YECHIEL: There is a requirement to wait between cheese and meat if the cheese in question is halachically considered “hard cheese”. We use the term referring to the square yellowish/whiteish cheeses, but they are not all the same from a halachic point of view. It has to do with a number of factors including how long a cheese is aged.

    I suggest consulting with your rav to determine how to conduct yourself. One should not view the articles on the website other than an information source to prompt one to question and learn, as we are doing here.

  • Michael
    April 16, 2012 - 22:09 | Permalink

    On #1 and #2 wouldn’t using a kli shlishi eliminate any problem?

  • EG
    April 16, 2012 - 22:21 | Permalink

    Re Hard cheeses- Last I checked, a couple of yrs back, there was no Mehadrin aged cheese in Eretz Yisroel. Some have the mistaken notion that modern methods cause cheese to reach the status of aged cheese faster, but actually the difference isn’t more than a few days or a week and true aged cheese still takes time. I’ve heard in Yerushalayim it seems the Badatz calls all “hard” yellow cheese as aged since this was the hardest cheese they had…??

    Re the cooking on Shabbos issues these are all changes from the past; one should check with individual manufacturers. Where I am Mashgiach the honey is certainly cooked…

    Re chodosh in the past barley was an issue; not sure re the general heter. Best to ask Rav Yosef Herman in Monsey

    Re Hilchos brachos items some of these are debatable; one should ask one’s own Rav.

  • David
    April 16, 2012 - 22:43 | Permalink

    In 11, concerning the cookie at the bottom of a crembo, it is interesting they say that this has to have its own beracha. Why can they not say it is taphel [subsidiary] to the main part like the ice cream cone is to the ice cream?

    This seems more intuitive to me, and so is my possibility also a valid halachic position? (Also it seems to be a very awkward way of eating crembo if one has to say boray minay mezonot first.)

  • Esther
    April 17, 2012 - 00:54 | Permalink

    Is there anyway to work towards having the BDTZ Eida Charedis “book” (Kashrus Guide) translated into English going forward or at least certain sections?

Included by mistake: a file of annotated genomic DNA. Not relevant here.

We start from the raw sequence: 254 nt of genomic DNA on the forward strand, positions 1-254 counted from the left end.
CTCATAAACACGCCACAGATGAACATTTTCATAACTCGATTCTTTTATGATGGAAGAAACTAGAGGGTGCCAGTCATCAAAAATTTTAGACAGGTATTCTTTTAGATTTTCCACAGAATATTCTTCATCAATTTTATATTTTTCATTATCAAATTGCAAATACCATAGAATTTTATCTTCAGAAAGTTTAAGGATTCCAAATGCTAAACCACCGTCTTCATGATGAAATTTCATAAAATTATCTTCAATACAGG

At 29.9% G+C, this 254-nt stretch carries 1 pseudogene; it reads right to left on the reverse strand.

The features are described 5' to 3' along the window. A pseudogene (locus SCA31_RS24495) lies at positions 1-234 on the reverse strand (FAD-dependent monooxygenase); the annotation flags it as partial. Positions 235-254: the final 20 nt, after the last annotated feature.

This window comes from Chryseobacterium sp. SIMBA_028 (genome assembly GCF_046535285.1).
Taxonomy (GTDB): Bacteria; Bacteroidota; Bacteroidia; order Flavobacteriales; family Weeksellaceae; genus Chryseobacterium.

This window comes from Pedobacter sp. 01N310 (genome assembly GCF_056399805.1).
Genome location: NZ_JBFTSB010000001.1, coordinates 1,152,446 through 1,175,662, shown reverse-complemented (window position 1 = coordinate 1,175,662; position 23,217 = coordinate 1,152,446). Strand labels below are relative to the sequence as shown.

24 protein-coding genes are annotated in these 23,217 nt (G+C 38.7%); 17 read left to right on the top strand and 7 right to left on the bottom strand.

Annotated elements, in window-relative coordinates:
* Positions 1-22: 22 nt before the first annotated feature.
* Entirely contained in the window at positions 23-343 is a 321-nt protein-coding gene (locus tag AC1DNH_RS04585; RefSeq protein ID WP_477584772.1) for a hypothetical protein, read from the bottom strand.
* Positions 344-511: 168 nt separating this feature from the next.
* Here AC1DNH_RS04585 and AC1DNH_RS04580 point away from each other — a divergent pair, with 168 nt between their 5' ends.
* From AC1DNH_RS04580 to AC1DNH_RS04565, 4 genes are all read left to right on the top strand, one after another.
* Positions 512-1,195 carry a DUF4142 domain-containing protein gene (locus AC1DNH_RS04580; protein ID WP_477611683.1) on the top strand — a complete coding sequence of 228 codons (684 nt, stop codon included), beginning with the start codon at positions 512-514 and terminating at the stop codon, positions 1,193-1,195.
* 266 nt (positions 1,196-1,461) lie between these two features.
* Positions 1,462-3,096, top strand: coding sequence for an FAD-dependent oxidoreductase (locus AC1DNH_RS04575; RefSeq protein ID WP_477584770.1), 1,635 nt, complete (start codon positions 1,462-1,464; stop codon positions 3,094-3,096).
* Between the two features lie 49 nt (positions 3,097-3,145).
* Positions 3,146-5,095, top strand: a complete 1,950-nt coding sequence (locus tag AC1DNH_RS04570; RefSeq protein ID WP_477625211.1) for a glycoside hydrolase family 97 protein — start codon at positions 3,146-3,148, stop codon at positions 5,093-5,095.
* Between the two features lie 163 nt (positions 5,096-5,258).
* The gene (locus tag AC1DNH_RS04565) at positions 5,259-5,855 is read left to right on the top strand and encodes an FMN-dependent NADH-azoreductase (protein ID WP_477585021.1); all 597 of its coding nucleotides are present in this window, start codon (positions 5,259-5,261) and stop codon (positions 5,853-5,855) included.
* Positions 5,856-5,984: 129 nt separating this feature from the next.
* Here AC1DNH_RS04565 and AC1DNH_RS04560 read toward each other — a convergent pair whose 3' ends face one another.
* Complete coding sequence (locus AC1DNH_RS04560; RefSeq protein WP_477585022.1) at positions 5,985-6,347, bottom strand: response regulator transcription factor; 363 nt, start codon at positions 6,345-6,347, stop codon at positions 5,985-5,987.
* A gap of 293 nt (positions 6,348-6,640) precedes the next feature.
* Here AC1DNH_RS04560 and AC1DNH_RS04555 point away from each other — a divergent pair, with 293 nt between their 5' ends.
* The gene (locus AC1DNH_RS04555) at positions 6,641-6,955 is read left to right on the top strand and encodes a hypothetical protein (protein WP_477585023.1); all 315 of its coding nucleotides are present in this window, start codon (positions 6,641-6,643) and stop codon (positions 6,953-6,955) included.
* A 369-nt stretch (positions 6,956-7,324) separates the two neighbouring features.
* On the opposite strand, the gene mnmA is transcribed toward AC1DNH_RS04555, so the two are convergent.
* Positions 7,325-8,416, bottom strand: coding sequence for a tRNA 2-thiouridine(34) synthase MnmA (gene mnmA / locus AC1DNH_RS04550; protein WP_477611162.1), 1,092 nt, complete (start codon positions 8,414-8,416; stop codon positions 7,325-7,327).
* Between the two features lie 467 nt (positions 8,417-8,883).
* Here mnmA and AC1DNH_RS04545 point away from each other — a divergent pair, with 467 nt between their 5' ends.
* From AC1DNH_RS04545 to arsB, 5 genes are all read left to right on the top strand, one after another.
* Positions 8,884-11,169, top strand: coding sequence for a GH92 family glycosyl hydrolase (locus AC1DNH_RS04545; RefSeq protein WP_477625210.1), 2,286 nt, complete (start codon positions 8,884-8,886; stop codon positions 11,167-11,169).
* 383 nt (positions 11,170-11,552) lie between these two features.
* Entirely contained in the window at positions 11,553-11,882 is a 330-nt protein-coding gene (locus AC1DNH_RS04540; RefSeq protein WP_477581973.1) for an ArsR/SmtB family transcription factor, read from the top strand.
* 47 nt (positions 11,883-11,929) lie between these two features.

• YDL
    April 17, 2012 - 11:06 | Permalink

    Acording to the Eida hard yellow cheese needs 6 hours, what about the cheese that is used on pizza ? Is that not the same cheese ? Would one not have to wait 6 hrs after pizza ?

  • Izzy Broker
    April 17, 2012 - 12:53 | Permalink

    What brocha does one make on granola cookies?

  • Laser
    April 17, 2012 - 20:49 | Permalink

    “Soup powder contains some uncooked ingredients so it may not be added to heated items above ‘yad soledes bo’ on Shabbos.”

    Which soup powder? There is the type that needs cooking and the type that just needs hot water added. Which ingredients are uncooked?

    “Cocoa powder contains some uncooked ingredients so it may not be added to heated items above ‘yad soledes bo’ on Shabbos.”

    Is the reference to pure cocoa powder or to the prepared powder that contains sugar and other things and just requires the addition of milk or water? Which are the uncooked ingredients?

    The list contains many hiddushim, inlcuding where the metzi’ut has not changed in decades.

  • David
    April 18, 2012 - 23:02 | Permalink

    Re the question of Izzy Broker – April 17, 2012 at 12:53
    Why should it not be mezonot?

  • Tsvi Rogin
    April 24, 2012 - 08:51 | Permalink

    Regarding Barley:

    Barley grown in the USA is generally chodosh after a certain date in the late summer or early fall, date determined each year.

    I believe that every reliable hechsher takes full responsibility for the yoshon/chodosh of Israeli produce because that is a question of a d’praysa (dare I say it) according to all opinions.

    I believe that the Eida is here saying that they take responsibility for the yoshon status of any barley products under their supervision, whether from Erets Yisroel barley or chutz la’aretz barley.

    I believe that they also claim to take responsibility for the yoshon status of all products under their supervisions, i.e. oats and wheat also (spelt and rye from the US at least not being a problem). Yechiel, could you please check this for us?

    Tsvi Rogin